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|Step Up 3D|
dir Jon Chu
scr Amy Andelson, Emily Meyer
prd Erik Feig, Jennifer Gibgot, Adam Shankman, Patrick Wachsberger
with Rick Malambri, Adam G Sevani, Alyson Stoner, Sharni Vinson, Keith Stallworth, Joe Slaughter, Harry Shum Jr, Ally Maki, Stephen Boss, Christopher Scott, Luis Rosado, Kathy Najimy
release US/UK 6.Aug.10
10/US Summit 1h41
Comin' atcha: Sevani leads the crew (above); Malambri and Vinson (below)
|R E V I E W B Y R I C H C L I N E|
Shamelessly derivative and laughably packed with every cliche imaginable, this second sequel pushes the formula into a full-on celebration of street dance. And through sheer exuberance, it almost gets away with it. It's not good, but it's a lot of fun.
Luke (Malambri) runs a nightclub and dance studio out of the Brooklyn warehouse he inherited from his parents. Despite the fact that the club is packed to the rafters every night, he's behind on his mortgage and really needs to win the upcoming World Jam to save his crew's home. So he challenges his team, the Pirates, to go for it against their arch-rival competitors. New members include Natalie (Vinson), who sparks a romance with Luke, and Moose (Sevani), who neglects his university studies and his pining best pal Camille (Stoner) to dance in secret.
The only connections to the first film are Stoner (from Step Up) and Sevani (from Step Up 2 the Streets), plus a couple of surprise appearances. Otherwise, the filmmakers jettison the clash-of-the-dance-genres premise for a more straightforward sports-movie structure with a win-or-die competition, two formulaic rom-com subplots and a rather pointlessly evil villain in rival team leader Julien (Slaughter), who has a nefarious connection to one of Luke's dancers.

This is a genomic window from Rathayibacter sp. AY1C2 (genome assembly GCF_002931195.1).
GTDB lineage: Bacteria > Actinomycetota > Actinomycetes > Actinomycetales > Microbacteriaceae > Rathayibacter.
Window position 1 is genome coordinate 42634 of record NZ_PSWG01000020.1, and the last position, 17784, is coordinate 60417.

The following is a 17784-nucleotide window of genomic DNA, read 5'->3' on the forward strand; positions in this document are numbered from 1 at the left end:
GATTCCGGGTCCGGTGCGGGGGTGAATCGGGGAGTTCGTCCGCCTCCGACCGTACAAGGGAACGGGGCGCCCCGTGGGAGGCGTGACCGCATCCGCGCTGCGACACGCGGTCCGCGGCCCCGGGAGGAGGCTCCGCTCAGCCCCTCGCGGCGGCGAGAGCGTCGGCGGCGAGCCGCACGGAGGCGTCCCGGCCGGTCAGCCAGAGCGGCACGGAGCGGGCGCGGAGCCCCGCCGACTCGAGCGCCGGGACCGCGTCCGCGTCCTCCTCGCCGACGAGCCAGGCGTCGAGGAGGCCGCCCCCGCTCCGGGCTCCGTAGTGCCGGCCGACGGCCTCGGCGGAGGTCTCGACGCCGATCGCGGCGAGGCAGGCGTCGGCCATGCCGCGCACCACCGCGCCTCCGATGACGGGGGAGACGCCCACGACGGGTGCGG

But the filmmakers also realise that the whole point of the exercise is the dancing, and they stage outrageously elaborate dance-offs and montage sequences that are choreographed for maximum 3D gimmickry using water, lights and anything else they can find. Including Slushees blowing in a gust of wind from a Subway vent. This is all done with smiley brio and hectic energy, and the dance sequences are truly exhilarating.
They're so good, in fact, that we can overlook the clunky dialog, which the actors struggle to deliver with any believability. But if their performances are often almost comically stiff, their dance moves are thoroughly entertaining. It's impossible to watch this film without enjoying every ridiculous moment, even if much of the enjoyment is in laughing at the corny script. "We can go anywhere," emotes Natalie, urging Luke to run off with her, "even California!" Oh come on, who would want to go there?
|R E A D E R R E V I E W S|
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© 2010 by Rich Cline, Shadows on the Wall|
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